Ninety-four Block 1 and 197 Block 5 F-16s were manufactured through 1981 for USAF and for four European air forces. Most Blocks 1 and 5 aircraft were upgraded to a Block 10 standard in a program called Pacer Loft in 1982. New production Block 10 aircraft (312 total) were built through 1980. The differences between these early F-16 versions are relatively minor, involving improvements to make the airplane more reliable and more easily maintained. Both FSD and Block 1 F-16s are distinguishable in photos by their black radomes. All operational aircraft eventually were retrofitted with lower visibility gray noses. Production F-16s have ACES II ejection seats, the USAF standard for all of its fighters. Blocks 1, 5, and 10 can be distinguished from later F-16A models by a single UHF communications blade antenna below the inlet and by smaller horizontal tails. Several air forces, however, have retrofitted larger tails onto their early model F-16s.
The 330th production F-16 was the first of 983 Block 15 aircraft built in five countries and on three production lines. The production of the Block 15 spanned fourteen years. Of the more than 3,600 F-16s manufactured to date, Block 15 aircraft represent the most numerous version.
The transition from Block 10 to Block 15 resulted in two hardpoints added to the chin of the inlet that were designated stations 5R and 5L. The larger horizontal tails are the most noticeable difference between Block 15 and previous F-16 versions. The tails grew in area by about thirty percent. These larger control surfaces offset the shift in center of gravity brought on by the weight of two additional hardpoints on the inlet chin and their associated sensor pods and structure. The larger tails also provide better stability and control authority, especially at higher angles of attack.
Block 15 saw some structural improvements. It had internal provisions for the AIM-7 Sparrow air-to-air missile as well. The last production Block 15 rolled out of the factory in 1996 and was delivered to Thailand. Eleven other countries fly Block 15 aircraft.
Block 15 aircraft received an operational capability upgrade, or OCU. This upgrade added a data transfer unit and a radar altimeter. It also improved the radar, expanded the fire control and stores control computers, allowed Block 15 aircraft to fire the AGM-119 Penguin antishipping missile, the AGM-65 Maverick air-to-ground missile, and the AIM-120 advanced medium-range air-to-air missile, or AMRAAM. The first F-16 to have these upgrades installed on the production line was delivered in January 1988. Block 15 aircraft built from 1988 on had OCU, larger head-up displays, and the Pratt & Whitney F100-PW-220 engine. Most Block 15 aircraft produced before 1988 also received OCU in a retrofit program that began that year.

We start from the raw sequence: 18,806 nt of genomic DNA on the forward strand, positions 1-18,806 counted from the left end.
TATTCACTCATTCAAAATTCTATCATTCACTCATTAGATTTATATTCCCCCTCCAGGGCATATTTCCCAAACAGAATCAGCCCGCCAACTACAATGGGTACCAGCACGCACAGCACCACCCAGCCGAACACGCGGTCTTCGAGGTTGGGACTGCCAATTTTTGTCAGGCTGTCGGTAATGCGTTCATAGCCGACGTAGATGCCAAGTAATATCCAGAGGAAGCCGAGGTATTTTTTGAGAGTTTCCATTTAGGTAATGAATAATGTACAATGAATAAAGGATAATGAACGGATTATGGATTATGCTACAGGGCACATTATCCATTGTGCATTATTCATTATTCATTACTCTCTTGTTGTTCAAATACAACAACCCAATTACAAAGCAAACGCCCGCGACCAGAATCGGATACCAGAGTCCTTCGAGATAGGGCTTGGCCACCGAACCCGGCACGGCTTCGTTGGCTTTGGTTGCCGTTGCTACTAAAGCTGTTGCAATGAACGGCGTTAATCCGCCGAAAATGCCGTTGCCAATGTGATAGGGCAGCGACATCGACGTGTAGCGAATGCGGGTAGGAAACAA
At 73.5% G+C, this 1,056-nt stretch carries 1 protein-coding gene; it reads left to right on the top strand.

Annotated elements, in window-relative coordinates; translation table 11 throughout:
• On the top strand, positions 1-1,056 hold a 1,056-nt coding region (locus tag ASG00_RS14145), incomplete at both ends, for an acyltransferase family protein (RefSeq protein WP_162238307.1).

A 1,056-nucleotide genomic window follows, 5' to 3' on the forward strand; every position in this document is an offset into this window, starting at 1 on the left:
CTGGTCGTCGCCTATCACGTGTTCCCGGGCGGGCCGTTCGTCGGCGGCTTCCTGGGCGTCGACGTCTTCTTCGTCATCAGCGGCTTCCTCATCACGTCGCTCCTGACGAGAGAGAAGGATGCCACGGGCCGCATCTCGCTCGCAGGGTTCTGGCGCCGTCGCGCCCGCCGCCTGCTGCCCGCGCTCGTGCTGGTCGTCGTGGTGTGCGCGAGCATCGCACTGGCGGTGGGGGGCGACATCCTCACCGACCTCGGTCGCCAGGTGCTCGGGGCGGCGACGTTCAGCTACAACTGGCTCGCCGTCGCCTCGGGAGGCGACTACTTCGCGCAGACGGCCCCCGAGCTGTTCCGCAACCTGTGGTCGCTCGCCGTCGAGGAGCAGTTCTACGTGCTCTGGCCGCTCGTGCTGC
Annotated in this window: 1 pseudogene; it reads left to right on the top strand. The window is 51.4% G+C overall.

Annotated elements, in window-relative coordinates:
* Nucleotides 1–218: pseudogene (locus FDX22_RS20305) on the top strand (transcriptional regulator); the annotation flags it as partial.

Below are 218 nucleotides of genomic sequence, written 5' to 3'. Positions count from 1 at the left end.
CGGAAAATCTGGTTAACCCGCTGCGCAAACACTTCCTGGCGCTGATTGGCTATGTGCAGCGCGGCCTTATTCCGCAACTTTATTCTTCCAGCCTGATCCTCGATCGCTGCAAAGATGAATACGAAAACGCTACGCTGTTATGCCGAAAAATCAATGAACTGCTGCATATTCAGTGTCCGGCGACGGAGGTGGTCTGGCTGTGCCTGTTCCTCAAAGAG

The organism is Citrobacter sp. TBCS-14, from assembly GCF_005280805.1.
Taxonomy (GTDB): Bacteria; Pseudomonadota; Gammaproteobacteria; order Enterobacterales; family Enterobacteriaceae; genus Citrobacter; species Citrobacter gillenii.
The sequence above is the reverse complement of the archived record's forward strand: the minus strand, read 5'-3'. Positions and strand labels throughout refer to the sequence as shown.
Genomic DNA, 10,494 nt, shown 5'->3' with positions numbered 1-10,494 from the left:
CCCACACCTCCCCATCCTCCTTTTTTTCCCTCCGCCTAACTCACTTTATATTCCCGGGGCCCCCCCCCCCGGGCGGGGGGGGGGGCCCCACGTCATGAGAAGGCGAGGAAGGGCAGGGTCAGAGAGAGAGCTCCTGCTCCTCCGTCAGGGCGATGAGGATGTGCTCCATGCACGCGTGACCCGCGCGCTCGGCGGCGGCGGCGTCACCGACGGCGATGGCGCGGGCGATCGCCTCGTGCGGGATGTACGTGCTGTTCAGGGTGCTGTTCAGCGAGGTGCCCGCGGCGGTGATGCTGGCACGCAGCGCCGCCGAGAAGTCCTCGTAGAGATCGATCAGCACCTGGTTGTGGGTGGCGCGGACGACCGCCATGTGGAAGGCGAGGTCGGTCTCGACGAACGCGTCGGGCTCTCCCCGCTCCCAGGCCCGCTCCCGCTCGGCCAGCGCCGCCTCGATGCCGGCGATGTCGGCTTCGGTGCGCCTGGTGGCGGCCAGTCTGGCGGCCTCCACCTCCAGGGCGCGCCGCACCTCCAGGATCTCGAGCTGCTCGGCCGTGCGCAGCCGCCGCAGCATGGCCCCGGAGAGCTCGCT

The Air Defense F-16 is a variant of the Block 15 OCU F-16 equipped with some additional systems for the air-to-air role. It has an improved APG-66A radar, an APX-109 identification friend or foe interrogator, ARC-200 high-frequency radio, standard flight data recorder, and a 150,000-candlepower spotlight mounted on the left side of the forward fuselage. The Air Defense F-16 can fire the AIM-7 Sparrow air-to-air radar-guided missile using continuous wave illumination from the radar. Like later F-16 versions, the air defense version can fire the AIM-120 AMRAAM radar-guided missile. The airplane is distinguishable by its four-bladed "bird-slicer" antennas just forward of the canopy and under the engine inlet and by the blistered tail root. The blisters were required to make room for the high-frequency radio equipment.
Two-hundred and seventy Block 15 airframes were converted to the air defense configuration in the late 1980s and early 1990s. All of the aircraft went to the Air National Guard. The first air defense variant was delivered in early 1989. An Air Defense F-16 unit from Fargo, North Dakota, proved the airplane's prowess when it won the William Tell air-to-air competition in 1994. Five ANG units still operate the Air Defense F-16. The Royal Jordanian Air Force is scheduled to receive Air Defense F-16s later this year.
From A to C
The transition of the F-16 from Block 15 to Block 25 marks the evolution from the F-16A/B to the F-16C/D models. Block 25 added in production the ability to carry AMRAAM to the F-16 as well as night/precision ground-attack capabilities. An improved fire control computer, an improved stores management computer, and a USAF-standard inertial navigation system was added as well as multifunction displays, data transfer unit, radar altimeter, anti-jam UHF radio, and provisions for future electronic warfare systems.
The Block 25 F-16 also received an improved radar, the Westinghouse (now Northrop-Grumman) AN/APG-68, with increased range, better resolution, and more operating modes. Block 25 got a larger head-up display, two head-down multifunction displays, and new up-front controls. All Block 25s were originally powered by the Pratt & Whitney F100-PW-200, but they have since been upgraded to the -220E configuration.
The first of 244 Block 25 F-16s flew in June 1984 and was delivered to the Air Force in July. Block 25 is the only F-16 to be employed exclusively by USAF. An F-16 Block 25 aircraft is distinguishable by its larger tail root with a small blade antenna on the leading surface. The extra space in the tail root was intended for an airborne self-protection jamming system. The space is being used for electronic countermeasure systems by some subsequent F-16 blocks.
Block 30/32 New Engine Choices